Peso was a name given in Spain and particularly in Spanish America to the 8-real coin or real de a ocho, a large silver coin of the type commonly known as a thaler (dollar) in Europe. It had a legal weight of 27.468 g and a millesimal fineness of 930.5 (25.561 g fine silver). This real de a ocho or peso was minted in Spain from the mid 16th century, and even more prolifically in Spanish America, in the mints of Mexico and Peru. It was originally known as the "piece of eight" in English, due to the nominal value of 8 reales.
The piece of eight became a coin of worldwide importance in the 17th century, especially in trade with India and the Far East, where it was immediately melted down. At this time, the piece of eight was produced in Mexico and Peru in a rapid and simplified manner. Instead of making a proper flan or planchet, a lump of silver of proper weight and fineness was cut off the end of a silver bar, then flattened out and impressed by a hammer. The result was a crude, temporary coin, an irregular lump of silver. This type of coin became known as a cob in English, or a macuquina in Spanish. The Crown was entitled to a fifth of all gold and silver mined, the quinto real (royal fifth), and cobs were a convenient means of handling and accounting for silver. Although intended to serve only temporarily, some did remain in circulation as currency. Because of their irregular shape and incomplete design, cobs were ideal candidates for clipping and counterfeiting.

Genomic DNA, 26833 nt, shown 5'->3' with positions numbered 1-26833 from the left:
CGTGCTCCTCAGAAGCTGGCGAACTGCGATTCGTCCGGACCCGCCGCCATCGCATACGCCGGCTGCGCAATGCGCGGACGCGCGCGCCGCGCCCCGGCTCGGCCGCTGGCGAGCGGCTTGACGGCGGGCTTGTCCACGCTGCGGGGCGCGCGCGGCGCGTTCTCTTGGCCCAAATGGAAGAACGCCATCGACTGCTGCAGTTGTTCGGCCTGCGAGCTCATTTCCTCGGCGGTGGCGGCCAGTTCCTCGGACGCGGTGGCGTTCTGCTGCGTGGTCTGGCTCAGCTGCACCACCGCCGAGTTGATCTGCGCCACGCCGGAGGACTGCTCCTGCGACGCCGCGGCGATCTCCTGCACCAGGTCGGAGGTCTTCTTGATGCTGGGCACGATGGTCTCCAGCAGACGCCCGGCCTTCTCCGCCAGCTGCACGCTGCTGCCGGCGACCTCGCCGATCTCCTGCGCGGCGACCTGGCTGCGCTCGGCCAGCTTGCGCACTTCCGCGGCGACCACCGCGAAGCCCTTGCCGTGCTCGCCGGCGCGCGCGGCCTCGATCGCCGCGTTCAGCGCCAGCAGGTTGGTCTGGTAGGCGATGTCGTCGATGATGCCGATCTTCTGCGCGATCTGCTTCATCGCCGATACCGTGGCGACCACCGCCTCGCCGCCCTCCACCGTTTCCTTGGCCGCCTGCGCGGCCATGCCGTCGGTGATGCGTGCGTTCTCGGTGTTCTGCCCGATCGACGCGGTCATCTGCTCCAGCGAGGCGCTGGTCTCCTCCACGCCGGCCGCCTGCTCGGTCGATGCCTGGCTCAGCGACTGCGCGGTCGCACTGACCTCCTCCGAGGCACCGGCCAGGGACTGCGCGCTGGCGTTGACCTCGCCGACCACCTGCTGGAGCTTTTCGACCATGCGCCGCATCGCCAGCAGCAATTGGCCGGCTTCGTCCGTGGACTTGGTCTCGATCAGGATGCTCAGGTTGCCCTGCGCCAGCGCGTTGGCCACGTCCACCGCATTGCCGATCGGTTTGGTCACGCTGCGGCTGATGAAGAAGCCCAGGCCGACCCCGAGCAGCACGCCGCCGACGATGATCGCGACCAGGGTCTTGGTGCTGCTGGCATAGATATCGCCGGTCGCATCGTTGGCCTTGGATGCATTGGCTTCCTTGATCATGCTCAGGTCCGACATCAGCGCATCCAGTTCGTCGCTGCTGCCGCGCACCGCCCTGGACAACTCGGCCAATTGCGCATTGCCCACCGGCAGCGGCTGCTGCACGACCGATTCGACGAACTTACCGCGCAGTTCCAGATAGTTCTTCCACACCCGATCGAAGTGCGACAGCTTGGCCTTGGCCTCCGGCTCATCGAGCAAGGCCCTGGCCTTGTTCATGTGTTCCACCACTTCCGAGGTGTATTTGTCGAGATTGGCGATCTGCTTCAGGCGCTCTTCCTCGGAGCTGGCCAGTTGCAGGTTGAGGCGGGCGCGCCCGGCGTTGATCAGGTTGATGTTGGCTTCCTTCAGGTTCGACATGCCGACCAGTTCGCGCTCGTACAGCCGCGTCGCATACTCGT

This coin was originally known in English as a piece of eight, then as a Spanish dollar, and then as a Mexican dollar. In French, it was a piastre and in Portuguese, a pataca or patacão. The Spanish names at various times and in various places werepatacón, duro, or fuerte.